Black Lives Matter: Resources for Showing Up

We strongly support the movement to end police brutality, ensure dignity, safety, and respect for all people, and bring justice for Black, Indigenous, and People of Color in our communities.

To continue to remain silent while countless lives are lost to structural racism and violence in our communities, in our policing systems, and in our maternal care systems, is to be complicit with white supremacy. We seek to lift up the lives of George Floyd, Breonna Taylor, Eric Garner, and so many others who should still be with us.

We recognize that these issues are not new and that it has taken too long for Birthingway, the birth community, and white folks in general to step up and devote our full energy to ensuring justice and equity are centered in all of our work. We are committed to moving forward in courage and humility. We commit to a continual effort to improve and learn. In our shared efforts to do our own work, we are gathering the following resources. As adrienne maree brown so powerfully exhorts us in her book Emergent Strategy: Shaping Change, Changing Worlds, “We will not wait to be perfect, because we believe the time to act is now and we would rather be held accountable for our mistakes than forgiven our inaction.”

Members of our community continue to read, protest, attend classes, learn from each other, and share new information. We hope that these resources can add to your repositories of materials around issues of equity, anti-racism, and reproductive justice, and we invite you to share your resources with us. We hope that they can help people in our community show up for racial justice effectively regardless of our starting place and with empathy for ourselves and for each other. If you have additional resources you think should be shared, please send those to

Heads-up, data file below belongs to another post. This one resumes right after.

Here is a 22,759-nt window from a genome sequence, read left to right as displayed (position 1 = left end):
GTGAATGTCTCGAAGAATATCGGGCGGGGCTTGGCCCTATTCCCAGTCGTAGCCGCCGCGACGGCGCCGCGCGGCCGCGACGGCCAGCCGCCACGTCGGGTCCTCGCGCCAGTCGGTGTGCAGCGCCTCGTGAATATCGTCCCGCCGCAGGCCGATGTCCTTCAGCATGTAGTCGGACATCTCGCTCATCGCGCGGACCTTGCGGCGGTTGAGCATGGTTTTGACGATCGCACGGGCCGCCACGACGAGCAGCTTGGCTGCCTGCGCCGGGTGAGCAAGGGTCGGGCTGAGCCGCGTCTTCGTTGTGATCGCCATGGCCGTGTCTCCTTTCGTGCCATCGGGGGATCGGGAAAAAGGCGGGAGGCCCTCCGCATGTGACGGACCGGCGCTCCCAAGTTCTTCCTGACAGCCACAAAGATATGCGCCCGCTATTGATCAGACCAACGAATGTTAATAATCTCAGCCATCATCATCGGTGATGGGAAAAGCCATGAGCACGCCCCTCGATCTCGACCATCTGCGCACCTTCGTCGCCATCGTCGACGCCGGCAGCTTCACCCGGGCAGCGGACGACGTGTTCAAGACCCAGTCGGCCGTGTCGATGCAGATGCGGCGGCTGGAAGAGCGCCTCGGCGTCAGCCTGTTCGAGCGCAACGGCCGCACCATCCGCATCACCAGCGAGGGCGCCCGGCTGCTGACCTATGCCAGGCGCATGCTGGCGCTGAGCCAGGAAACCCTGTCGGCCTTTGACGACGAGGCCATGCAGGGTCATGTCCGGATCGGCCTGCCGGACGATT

Below you will find links that may have some overlap. In general, there are resources that focus on reading, learning, and personal work for equity in general; resources about how to process your own and receive other people’s feelings; and resources that focus on actions we can take to support the anti-racism movement now and in the future; and intermingled throughout, resources that support reproductive justice and perinatal equity specifically.

Does your solidarity last longer than a news cycle?
Does your solidarity make you lose sleep at night?
Does your solidarity take away time from other things you could be doing?


The following spreadsheet is a robust document FULL of great resources that would take many months to thoroughly sift through and is focused specifically toward white folks who want to be allies in taking steps take along a spectrum of awareness. It came to us through Resolutions Northwest. Please note that you can donate to one of three organizations to support their work.

Scaffolded Anti-racist Resources : tools for white folks who want to be allies and move toward becoming accomplices for anti-racist work. A donation was made to Project MotherPath to support this work.

An important takeaway from this resource:

Reject the desire to ask black folks, indigenous folks or people of color (BIPOC) to explain racism for you. Instead, find resources created by BIPOC to help educate yourself, or offer to financially compensate BIPOC folks who are educating you!

10 Steps to Non-Optical Allyship by Mireille Cassandra Harper: A guide for white people to move beyond superficial expressions of support and toward working alongside People of Color to address systemic racism.

Does your solidarity happen when no one is looking?

The following page was shared with us by the people who brought us the Home Birth Summit.

Birth Place Lab: Resources for Taking Action: a variety of action and learning resources revolving around anti-black racism, general racism, oppression of indigenous people (focused on Canada), and oppression of LGBTQIA folks.

Elephant Circle: An organization focused on birth justice with expertise in the health, legal and biological systems related to the perinatal period. They offer coaching to leaders, families, and individuals to help them tackle whatever they are facing in the perinatal period, and consult with individuals and organizations seeking to increase their capacity to address bias on internal, external, structural and organizational levels.

Equity in Midwifery Education Webinars: An excellent series of webinars for classroom educators and midwifery preceptors on topics such as incorporating anti-racism coursework into midwifery curriculum and equity and diversity in clinical teaching. These webinars are available for free on their YouTube channel and you are encouraged to receive free CEs on these webinars through Hive Continuing Education for the rest of the month of June.